Figure 20.5 An Aayalolo Bus Runs Empty. Source: Jennifer Hart, 4 July 2018.
Introduced under former President John Kufuor, MMT also claimed to offer a transition to a more modern, functional bus rapid transit system that would transform urban mobility in the capital (Yobo 2013). While MMT buses continue to operate in Accra and are often cheaper than alternative transport systems, many Accra residents prefer trotros for their speed and accessibility. Passenger response to the Aayalolo bus, then, should not be a surprise.
At its base, this failure to respond to basic, documented passenger need highlights the degree to which planners failed to fully understand the existing transport cultures, values, systems, and practices of the city. In the rush to construct a “modern” transport system, BRT advocates targeted trotros as the primary cause of the city’s congestion and a target for reform. By labelling trotros as part of the “informal sector”, policy-makers and planners effectively excluded trotro drivers and passengers from their visions of a modern Accra. Advocates signal this decontextu- alization of model-based planning through the passive voice rampant in planning documents and policy analysis.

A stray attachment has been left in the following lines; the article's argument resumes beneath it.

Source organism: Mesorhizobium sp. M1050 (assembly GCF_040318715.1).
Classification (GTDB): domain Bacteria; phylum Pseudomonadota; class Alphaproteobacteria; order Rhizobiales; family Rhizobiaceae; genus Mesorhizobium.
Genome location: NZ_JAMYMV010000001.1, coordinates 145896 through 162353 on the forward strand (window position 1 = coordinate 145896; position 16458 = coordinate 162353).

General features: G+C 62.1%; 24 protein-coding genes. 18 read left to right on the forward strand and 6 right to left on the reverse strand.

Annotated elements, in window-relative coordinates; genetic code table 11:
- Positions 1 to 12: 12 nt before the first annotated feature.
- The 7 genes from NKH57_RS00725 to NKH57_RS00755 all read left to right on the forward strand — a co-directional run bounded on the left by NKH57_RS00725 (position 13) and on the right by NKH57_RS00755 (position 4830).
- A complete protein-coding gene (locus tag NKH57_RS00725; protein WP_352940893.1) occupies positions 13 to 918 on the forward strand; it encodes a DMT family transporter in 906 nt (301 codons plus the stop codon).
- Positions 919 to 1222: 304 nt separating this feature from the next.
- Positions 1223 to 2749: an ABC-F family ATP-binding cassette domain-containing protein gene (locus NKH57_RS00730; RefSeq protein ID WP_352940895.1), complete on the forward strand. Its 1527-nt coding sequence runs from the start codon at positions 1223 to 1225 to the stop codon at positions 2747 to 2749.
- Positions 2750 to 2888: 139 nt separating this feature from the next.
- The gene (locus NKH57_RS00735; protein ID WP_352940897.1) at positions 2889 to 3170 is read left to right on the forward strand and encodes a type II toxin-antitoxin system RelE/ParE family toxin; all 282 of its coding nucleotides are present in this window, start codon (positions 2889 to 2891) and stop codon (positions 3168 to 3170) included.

By including “stakeholders” in the process of deliberation, planning, and implementation, advocates for the Accra BRT project seemed to take a huge step forward towards truly participatory planning. Drivers’ unions, in particular, were encouraged to form corporations and invest in the new buses, and driver representatives like A1 Haji Tetteh, former chairman of the Accra branch of the GPRTU participated in trips to Brazil and South Africa to view existing model